22 Sep 2016


Martin Luther (a formal heretic) before Holy Roman Emperor Charles V at the Diet of Worms in 1521   
Dear Father,

I have only begun to refute the mean spirited and sacrilegious vilification that Salza and Siscoe have spewed against me in my four part reply to Salza and Siscoe and on radio interview, and I will continue to do so for so long as it remains necessary. In my ongoing seven part exposé of their theological quackery I have only scratched the surface of their profound confusion on points of doctrine, resulting from their incapacity to correctly understand basic theological concepts.

Here are two examples: 1) Salza, ignorantly challenging me on the definition of the term, "material heretic" writes: An ignorant Catholic is not a heretic (formal or material) because he possesses divine faith and is invincibly ignorant of his heresy through no fault of his own. A material heretic is also invincibly ignorant of his heresy, but does not possess divine faith, thus rendering him a material heretic.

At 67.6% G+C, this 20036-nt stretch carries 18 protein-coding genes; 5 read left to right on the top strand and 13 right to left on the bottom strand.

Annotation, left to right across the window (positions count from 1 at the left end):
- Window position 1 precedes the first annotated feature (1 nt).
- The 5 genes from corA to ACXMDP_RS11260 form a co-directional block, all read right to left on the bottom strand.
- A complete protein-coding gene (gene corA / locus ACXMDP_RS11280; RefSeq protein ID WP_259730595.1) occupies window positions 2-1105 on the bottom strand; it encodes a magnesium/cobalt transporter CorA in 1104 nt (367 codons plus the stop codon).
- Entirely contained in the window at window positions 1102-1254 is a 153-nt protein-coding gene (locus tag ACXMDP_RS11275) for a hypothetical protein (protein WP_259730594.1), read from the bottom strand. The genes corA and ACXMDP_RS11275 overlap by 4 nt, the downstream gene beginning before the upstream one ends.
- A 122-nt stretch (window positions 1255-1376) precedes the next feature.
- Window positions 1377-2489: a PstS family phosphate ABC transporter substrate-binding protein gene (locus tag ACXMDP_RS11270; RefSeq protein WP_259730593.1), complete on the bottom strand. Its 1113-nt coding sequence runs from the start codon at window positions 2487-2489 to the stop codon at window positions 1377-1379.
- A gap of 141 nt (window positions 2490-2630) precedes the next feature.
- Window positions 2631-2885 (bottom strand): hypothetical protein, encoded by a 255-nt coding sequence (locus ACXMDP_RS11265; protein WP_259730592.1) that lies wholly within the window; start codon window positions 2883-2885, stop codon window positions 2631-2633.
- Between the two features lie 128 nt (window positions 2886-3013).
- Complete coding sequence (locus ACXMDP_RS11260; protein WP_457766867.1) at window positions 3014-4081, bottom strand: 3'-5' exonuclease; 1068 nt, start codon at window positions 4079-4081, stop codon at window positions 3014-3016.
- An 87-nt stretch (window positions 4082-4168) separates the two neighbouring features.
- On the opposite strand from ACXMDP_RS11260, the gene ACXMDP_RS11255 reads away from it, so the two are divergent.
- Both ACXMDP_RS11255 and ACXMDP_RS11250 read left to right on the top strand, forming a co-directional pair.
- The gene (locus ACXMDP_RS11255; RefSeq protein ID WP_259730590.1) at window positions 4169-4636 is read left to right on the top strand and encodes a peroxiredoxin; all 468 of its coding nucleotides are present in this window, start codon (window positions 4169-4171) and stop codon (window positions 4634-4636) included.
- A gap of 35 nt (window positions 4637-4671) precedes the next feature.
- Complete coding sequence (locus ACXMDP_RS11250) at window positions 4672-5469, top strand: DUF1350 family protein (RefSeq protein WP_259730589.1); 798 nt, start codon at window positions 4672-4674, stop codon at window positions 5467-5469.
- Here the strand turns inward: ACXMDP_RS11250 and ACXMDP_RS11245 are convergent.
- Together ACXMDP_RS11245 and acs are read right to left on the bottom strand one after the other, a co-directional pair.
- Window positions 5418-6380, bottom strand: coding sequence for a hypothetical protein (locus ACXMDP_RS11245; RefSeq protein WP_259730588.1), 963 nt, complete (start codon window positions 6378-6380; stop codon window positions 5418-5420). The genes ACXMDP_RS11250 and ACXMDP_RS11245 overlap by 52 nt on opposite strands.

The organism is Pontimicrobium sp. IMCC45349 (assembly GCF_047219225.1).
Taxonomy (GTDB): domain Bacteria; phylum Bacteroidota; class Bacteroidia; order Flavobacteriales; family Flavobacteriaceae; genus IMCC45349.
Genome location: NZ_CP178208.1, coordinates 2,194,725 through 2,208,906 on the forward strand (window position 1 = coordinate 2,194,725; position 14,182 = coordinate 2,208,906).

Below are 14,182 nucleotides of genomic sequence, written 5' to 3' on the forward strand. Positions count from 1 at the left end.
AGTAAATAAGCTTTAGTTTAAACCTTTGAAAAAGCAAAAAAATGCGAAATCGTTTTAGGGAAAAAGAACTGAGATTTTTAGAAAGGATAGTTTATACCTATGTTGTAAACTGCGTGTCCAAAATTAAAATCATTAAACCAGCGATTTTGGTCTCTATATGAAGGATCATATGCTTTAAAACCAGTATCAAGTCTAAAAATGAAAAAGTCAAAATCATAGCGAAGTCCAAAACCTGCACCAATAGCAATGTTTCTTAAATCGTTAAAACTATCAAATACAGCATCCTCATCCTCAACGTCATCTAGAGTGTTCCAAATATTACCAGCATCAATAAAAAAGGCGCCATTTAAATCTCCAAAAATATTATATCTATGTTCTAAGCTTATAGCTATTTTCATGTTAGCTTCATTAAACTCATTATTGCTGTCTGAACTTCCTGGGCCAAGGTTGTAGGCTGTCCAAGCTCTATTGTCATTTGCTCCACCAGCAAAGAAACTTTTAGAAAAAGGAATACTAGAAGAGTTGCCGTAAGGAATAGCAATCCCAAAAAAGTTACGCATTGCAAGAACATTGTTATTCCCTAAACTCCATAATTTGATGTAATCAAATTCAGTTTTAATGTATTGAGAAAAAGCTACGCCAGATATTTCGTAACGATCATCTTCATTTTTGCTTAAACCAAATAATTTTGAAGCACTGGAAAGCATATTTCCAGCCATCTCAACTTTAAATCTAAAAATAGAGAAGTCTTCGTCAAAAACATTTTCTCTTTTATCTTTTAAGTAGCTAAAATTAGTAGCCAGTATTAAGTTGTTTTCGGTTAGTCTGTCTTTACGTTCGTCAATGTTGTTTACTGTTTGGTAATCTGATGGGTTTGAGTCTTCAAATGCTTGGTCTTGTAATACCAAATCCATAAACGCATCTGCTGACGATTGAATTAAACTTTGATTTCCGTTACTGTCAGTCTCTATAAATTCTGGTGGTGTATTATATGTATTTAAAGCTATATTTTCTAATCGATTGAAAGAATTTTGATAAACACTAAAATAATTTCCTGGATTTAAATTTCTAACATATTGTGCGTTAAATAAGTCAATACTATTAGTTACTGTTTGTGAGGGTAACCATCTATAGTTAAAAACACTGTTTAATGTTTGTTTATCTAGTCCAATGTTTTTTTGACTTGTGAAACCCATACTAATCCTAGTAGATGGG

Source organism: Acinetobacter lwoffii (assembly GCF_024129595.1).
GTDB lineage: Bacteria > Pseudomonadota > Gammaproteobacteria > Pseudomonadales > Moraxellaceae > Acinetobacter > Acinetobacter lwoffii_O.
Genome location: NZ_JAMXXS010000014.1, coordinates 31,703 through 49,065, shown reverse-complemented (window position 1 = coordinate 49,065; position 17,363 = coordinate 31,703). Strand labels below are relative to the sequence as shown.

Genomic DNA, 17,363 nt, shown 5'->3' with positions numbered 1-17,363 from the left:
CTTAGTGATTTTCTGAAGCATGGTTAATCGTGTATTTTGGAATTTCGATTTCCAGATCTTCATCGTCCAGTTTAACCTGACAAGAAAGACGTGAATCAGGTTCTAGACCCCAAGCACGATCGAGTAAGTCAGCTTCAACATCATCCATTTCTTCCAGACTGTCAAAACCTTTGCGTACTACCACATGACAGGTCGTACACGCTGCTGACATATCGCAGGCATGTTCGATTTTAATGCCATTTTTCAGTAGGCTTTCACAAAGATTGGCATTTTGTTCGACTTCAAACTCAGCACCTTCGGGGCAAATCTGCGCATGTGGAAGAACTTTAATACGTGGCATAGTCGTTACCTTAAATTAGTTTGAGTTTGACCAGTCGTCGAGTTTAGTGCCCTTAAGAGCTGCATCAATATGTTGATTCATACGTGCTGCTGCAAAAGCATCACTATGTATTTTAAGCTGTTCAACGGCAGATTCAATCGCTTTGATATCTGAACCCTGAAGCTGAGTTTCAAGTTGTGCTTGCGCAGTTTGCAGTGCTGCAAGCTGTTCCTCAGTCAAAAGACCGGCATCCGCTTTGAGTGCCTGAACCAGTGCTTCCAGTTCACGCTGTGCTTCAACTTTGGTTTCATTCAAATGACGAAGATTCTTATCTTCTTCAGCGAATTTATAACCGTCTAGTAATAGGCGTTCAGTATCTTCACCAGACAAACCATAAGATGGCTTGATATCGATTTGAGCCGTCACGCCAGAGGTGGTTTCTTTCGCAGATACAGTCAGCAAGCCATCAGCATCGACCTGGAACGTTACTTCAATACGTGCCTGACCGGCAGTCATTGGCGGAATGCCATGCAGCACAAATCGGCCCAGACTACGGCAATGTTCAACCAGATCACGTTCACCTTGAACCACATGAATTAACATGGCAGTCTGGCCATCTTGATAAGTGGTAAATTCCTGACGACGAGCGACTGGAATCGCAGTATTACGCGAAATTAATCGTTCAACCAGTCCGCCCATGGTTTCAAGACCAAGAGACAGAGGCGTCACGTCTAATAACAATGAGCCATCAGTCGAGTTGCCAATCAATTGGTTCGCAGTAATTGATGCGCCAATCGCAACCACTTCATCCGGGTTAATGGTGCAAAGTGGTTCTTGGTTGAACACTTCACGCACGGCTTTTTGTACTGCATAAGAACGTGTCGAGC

Salza does not understand the basic difference between formal and material heretics – those who knowingly, culpably and obstinately deny a truth of faith are formal heretics; while those who do so without fault (or culpably but without pertinacity) are material heretics only: "Qui cum sua culpa veritatem de fide negant, formales haeretici vocantur, qui id sine sua culpa faciunt, materiales haeretici dicuntur." (THEOLOGIAE FUNDAMENTALIS TRACTATUS DUO. SCRIPSIT SAC. F. H. REINERDING, H. ET. PH. DR. ET TH. PROF. IN SEMINARIO FULDENSI, Tractatus prior. Demonstratio christiano-catholica contra adversarios generatim omnes. Monasterii Guestphalorum. SUMPTIBUS LIBRARIAE ASCHENDORFFIANAE. 1864, no. 428)

Salza is quite unaware of the fact that it is precisely because the material heretic retains the formal cause of the virtue of faith, that he still has the virtue of faith, and therefore is not a heretic in the proper sense of the word. The material heretic does not defect from the faith, because he believes in revelation on divine authority, and does not reject the formal cause of faith – "supernaturalis enim virtus fidei causam formalem habet, Dei revelantis auctoritatem” (Pius XI - Mortalium Animos).